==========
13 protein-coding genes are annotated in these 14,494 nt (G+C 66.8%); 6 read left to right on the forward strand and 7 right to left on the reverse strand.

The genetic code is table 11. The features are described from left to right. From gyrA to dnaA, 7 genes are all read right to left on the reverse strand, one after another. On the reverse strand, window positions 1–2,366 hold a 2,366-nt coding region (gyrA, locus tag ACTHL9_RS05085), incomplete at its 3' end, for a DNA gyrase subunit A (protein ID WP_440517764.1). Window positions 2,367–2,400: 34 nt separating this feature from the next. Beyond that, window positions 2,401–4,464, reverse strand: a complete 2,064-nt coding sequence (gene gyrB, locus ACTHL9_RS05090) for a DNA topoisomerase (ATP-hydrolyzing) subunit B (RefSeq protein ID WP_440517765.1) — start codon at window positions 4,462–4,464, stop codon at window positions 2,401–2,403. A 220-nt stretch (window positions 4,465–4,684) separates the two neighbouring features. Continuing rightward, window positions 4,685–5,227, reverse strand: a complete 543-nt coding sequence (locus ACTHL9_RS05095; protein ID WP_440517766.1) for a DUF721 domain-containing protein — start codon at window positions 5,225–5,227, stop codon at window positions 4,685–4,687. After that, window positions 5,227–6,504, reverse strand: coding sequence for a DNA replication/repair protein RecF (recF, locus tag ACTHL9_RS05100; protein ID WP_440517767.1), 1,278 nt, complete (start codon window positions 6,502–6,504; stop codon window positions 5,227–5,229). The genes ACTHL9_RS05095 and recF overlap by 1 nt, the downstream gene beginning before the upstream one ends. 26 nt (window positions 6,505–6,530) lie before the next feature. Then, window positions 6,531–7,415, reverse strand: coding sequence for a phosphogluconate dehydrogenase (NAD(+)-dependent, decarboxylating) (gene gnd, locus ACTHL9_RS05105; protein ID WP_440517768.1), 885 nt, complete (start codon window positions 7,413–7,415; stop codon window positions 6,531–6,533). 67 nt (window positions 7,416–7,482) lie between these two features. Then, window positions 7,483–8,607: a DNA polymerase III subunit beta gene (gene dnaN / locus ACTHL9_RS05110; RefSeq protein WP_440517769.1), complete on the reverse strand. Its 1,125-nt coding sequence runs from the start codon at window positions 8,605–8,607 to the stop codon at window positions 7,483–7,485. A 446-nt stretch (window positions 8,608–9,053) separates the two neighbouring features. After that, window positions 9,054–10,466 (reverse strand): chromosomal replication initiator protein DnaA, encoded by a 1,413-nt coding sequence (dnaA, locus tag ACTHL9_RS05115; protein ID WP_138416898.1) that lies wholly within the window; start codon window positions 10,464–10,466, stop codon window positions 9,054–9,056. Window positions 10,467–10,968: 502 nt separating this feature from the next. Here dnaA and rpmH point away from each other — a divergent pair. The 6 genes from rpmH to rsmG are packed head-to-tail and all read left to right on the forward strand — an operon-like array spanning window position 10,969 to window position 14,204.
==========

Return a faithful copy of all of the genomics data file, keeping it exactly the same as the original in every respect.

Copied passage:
13 protein-coding genes are annotated in these 14,494 nt (G+C 66.8%); 6 read left to right on the forward strand and 7 right to left on the reverse strand.

The genetic code is table 11. The features are described from left to right. From gyrA to dnaA, 7 genes are all read right to left on the reverse strand, one after another. On the reverse strand, window positions 1–2,366 hold a 2,366-nt coding region (gyrA, locus tag ACTHL9_RS05085), incomplete at its 3' end, for a DNA gyrase subunit A (protein ID WP_440517764.1). Window positions 2,367–2,400: 34 nt separating this feature from the next. Beyond that, window positions 2,401–4,464, reverse strand: a complete 2,064-nt coding sequence (gene gyrB, locus ACTHL9_RS05090) for a DNA topoisomerase (ATP-hydrolyzing) subunit B (RefSeq protein ID WP_440517765.1) — start codon at window positions 4,462–4,464, stop codon at window positions 2,401–2,403. A 220-nt stretch (window positions 4,465–4,684) separates the two neighbouring features. Continuing rightward, window positions 4,685–5,227, reverse strand: a complete 543-nt coding sequence (locus ACTHL9_RS05095; protein ID WP_440517766.1) for a DUF721 domain-containing protein — start codon at window positions 5,225–5,227, stop codon at window positions 4,685–4,687. After that, window positions 5,227–6,504, reverse strand: coding sequence for a DNA replication/repair protein RecF (recF, locus tag ACTHL9_RS05100; protein ID WP_440517767.1), 1,278 nt, complete (start codon window positions 6,502–6,504; stop codon window positions 5,227–5,229). The genes ACTHL9_RS05095 and recF overlap by 1 nt, the downstream gene beginning before the upstream one ends. 26 nt (window positions 6,505–6,530) lie before the next feature. Then, window positions 6,531–7,415, reverse strand: coding sequence for a phosphogluconate dehydrogenase (NAD(+)-dependent, decarboxylating) (gene gnd, locus ACTHL9_RS05105; protein ID WP_440517768.1), 885 nt, complete (start codon window positions 7,413–7,415; stop codon window positions 6,531–6,533). 67 nt (window positions 7,416–7,482) lie between these two features. Then, window positions 7,483–8,607: a DNA polymerase III subunit beta gene (gene dnaN / locus ACTHL9_RS05110; RefSeq protein WP_440517769.1), complete on the reverse strand. Its 1,125-nt coding sequence runs from the start codon at window positions 8,605–8,607 to the stop codon at window positions 7,483–7,485. A 446-nt stretch (window positions 8,608–9,053) separates the two neighbouring features. After that, window positions 9,054–10,466 (reverse strand): chromosomal replication initiator protein DnaA, encoded by a 1,413-nt coding sequence (dnaA, locus tag ACTHL9_RS05115; protein ID WP_138416898.1) that lies wholly within the window; start codon window positions 10,464–10,466, stop codon window positions 9,054–9,056. Window positions 10,467–10,968: 502 nt separating this feature from the next. Here dnaA and rpmH point away from each other — a divergent pair. The 6 genes from rpmH to rsmG are packed head-to-tail and all read left to right on the forward strand — an operon-like array spanning window position 10,969 to window position 14,204.